The Chief Justice Bart Katureebe has criticised government for failing to take care of judges when they retire from active service.
Citing the former Deputy Chief Justice (DCJ) Laeticia Kikonyogo who passed away last week at Mulago, Katureebe has for that matter reminded government to speed up fulfilling its promises it made to judicial officers when they met President Museveni over a number of issues including the judges’ salaries and other benefits.
“The president told us that he had met Kikonyogo being pushed in a wheel chair by her husband and asked why the state does not give her full benefits so that she is looked after well,”Katureebe told mourners who included judges and magistrates.
“It is sad that to this day that promise has not yet been fulfilled because I am sure other people in other departments of government have other ideas.”
Katureebe said Museveni during the meeting applauded the work done by the judges who don’t do any other private work but dedicate their lives to serving the country adding that he expressed concern that when they retire, they are not looked after well through a retirement package.
Katureebe told mourners on Wednesday that they would continue fighting for what is due to them as they engage with government.
“It is a shame that two years after the promise was made, she (Kikonyogo) has died when the same has not yet been fulfilled. We will keep fighting to put pressure on the head of state and his colleagues in government to fulfill the pledge he made,”Katureebe noted.
The judges praised the deceased as a dedicated, faithful and friendly personality.
Katureebe cited an example while he was still serving as Attorney General when the deceased was supposed to be appointed as a judge of the Supreme Court but many people kept writing dossiers about her.
“They kept on leaking circulars to government officials but because she was a straight person, many people in government fought for her and she was appointed a Supreme Court judge,”Katureebe said.
He reminisced about the days when he(Katureebe ) had just started practicing law and entered the court presided over by the late who after the case, advised her on what he would have said.
“Appearing before her, she always advised you politely. She taught and guided everyone. She was a true administrator of justice, a friend, a mother, a teacher and a guide,” Katureebe said.
“I think she recognized that these robes that you put on, Shakespeare called them borrowed robes, today you have them, tomorrow you don’t. It is what you do that you leave behind that touches people,” Katureebe observed.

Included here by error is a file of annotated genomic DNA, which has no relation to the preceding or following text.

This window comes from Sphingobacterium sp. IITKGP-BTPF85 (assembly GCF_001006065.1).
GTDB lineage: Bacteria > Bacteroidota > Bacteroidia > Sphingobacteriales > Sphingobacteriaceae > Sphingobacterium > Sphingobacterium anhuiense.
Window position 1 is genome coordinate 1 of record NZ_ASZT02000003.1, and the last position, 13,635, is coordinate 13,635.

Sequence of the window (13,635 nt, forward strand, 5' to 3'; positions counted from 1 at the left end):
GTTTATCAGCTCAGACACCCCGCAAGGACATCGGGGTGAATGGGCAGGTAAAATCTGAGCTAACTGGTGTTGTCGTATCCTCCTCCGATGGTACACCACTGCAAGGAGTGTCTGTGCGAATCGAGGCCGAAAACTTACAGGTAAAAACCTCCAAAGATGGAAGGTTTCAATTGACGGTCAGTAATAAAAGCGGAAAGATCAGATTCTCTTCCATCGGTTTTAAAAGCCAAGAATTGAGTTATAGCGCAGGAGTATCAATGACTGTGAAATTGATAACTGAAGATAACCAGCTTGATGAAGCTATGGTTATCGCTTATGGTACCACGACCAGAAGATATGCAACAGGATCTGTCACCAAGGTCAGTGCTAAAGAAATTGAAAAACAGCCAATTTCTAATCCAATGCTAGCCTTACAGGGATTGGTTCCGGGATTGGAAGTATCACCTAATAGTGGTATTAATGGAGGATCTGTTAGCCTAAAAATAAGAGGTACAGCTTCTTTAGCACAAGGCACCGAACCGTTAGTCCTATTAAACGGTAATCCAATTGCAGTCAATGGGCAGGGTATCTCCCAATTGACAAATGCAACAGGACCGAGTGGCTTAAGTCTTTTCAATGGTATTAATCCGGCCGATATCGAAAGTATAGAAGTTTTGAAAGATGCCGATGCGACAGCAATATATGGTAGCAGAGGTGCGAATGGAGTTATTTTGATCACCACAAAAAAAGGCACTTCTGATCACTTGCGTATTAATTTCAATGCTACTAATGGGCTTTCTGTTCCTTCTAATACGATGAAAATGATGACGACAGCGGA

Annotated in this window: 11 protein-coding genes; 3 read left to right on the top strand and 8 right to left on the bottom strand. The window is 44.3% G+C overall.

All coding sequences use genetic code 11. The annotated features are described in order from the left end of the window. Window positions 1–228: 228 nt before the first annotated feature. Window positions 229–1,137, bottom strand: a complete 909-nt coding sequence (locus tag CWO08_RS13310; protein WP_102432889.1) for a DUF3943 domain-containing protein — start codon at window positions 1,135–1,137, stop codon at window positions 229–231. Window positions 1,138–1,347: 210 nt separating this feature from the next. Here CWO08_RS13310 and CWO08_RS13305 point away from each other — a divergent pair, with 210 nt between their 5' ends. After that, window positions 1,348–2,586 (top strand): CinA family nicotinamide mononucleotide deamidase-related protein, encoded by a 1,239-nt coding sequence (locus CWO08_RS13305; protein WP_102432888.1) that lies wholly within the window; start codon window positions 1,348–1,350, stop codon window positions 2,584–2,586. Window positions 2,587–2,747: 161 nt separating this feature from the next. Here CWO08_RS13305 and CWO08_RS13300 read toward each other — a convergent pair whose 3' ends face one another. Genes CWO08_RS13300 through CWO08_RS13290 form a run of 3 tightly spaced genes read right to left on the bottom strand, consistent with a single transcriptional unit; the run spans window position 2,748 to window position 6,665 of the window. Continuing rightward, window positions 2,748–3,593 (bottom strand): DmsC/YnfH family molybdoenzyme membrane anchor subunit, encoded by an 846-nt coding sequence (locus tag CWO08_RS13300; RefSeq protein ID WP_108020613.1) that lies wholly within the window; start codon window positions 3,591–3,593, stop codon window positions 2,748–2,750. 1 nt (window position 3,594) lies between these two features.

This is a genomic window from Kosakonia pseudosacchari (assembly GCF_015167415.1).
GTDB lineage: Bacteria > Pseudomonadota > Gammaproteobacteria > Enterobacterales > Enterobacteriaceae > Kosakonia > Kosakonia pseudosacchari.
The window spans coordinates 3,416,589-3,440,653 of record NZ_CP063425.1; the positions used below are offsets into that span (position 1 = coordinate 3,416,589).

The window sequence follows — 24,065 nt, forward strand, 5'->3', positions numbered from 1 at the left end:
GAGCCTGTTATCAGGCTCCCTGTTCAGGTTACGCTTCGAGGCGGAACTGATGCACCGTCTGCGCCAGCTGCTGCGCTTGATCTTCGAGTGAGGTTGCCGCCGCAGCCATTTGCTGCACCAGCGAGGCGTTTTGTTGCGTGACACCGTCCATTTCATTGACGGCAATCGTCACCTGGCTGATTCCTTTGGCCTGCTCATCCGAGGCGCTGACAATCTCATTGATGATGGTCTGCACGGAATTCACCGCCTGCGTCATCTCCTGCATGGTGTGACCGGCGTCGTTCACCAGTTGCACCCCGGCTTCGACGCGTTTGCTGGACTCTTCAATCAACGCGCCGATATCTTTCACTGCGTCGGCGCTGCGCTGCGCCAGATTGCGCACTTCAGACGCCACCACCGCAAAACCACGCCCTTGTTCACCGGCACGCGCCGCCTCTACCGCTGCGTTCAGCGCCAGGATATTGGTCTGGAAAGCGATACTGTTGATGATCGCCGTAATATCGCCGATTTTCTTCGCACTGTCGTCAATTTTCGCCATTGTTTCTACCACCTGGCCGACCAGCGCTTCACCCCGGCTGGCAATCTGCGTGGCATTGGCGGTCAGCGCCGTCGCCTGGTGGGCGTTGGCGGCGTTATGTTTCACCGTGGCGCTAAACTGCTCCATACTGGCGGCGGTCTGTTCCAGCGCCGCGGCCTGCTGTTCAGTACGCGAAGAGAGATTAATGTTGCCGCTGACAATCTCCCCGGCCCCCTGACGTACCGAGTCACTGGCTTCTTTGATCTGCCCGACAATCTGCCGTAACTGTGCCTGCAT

Several speakers from the Judiciary and legal fraternity have also eulogised justice Kikonyogo as a soft but firm woman who was passionate about women and children justice.
The Chief Registrar of the High Court, Paul Gadenya, noted that the passing on of the deputy chief justice is a matter that can galvanize the government to address issues that are a matter of concern to country. He highlighted the judiciary administration bill that is still pending.
Justice Kikonyogo’s soul will be prayed for at Lubaga cathedral tomorrow morning before she lays in State at Parliament.
Justice Kikonyogo becomes the first judicial officer to lie in state because of her long time service in the Judiciary where she served in various capacities.
Born 77 years ago, Leticia Mukasa Kikonyogo went to Busuubizi Girls’ primary school, Trinity College Nabbingo and Kings College Buddo before joining Makerere University in 1964.
She studied for a law degree at the Inner Temple and Council of Legal Education in London between 1965 –1968.
Kikonyogo became the first Uganda woman magistrate Grade one in 1971-1973.
She was also the first woman Chief Magistrate between 1973 and 1986 before becoming the first woman to be appointed to the High court as a judge in 1986 and also sat on the Court of Appeal.
She was later appointed the first woman Deputy Chief Justice of Uganda and was also knighted by Pope Benedict XV becoming one of the first women papal knights in Africa.